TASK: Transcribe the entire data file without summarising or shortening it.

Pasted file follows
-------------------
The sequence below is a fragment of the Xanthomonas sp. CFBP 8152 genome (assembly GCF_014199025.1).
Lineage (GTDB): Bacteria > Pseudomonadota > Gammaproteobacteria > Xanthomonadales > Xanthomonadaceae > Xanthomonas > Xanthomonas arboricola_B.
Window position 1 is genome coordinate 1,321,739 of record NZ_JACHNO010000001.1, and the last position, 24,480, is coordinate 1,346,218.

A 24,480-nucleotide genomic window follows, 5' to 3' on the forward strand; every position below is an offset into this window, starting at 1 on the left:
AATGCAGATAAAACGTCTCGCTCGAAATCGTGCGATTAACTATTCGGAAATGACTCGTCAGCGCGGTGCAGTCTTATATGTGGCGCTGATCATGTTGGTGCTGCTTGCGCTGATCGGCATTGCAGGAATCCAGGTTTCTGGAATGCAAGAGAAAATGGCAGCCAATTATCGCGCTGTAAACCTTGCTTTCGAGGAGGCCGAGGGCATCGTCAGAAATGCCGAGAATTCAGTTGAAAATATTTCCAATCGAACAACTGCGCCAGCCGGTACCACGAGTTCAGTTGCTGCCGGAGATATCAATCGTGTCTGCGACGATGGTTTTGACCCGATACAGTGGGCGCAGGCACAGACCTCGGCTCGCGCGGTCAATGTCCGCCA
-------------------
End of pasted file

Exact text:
The sequence below is a fragment of the Xanthomonas sp. CFBP 8152 genome (assembly GCF_014199025.1).
Lineage (GTDB): Bacteria > Pseudomonadota > Gammaproteobacteria > Xanthomonadales > Xanthomonadaceae > Xanthomonas > Xanthomonas arboricola_B.
Window position 1 is genome coordinate 1,321,739 of record NZ_JACHNO010000001.1, and the last position, 24,480, is coordinate 1,346,218.

A 24,480-nucleotide genomic window follows, 5' to 3' on the forward strand; every position below is an offset into this window, starting at 1 on the left:
AATGCAGATAAAACGTCTCGCTCGAAATCGTGCGATTAACTATTCGGAAATGACTCGTCAGCGCGGTGCAGTCTTATATGTGGCGCTGATCATGTTGGTGCTGCTTGCGCTGATCGGCATTGCAGGAATCCAGGTTTCTGGAATGCAAGAGAAAATGGCAGCCAATTATCGCGCTGTAAACCTTGCTTTCGAGGAGGCCGAGGGCATCGTCAGAAATGCCGAGAATTCAGTTGAAAATATTTCCAATCGAACAACTGCGCCAGCCGGTACCACGAGTTCAGTTGCTGCCGGAGATATCAATCGTGTCTGCGACGATGGTTTTGACCCGATACAGTGGGCGCAGGCACAGACCTCGGCTCGCGCGGTCAATGTCCGCCA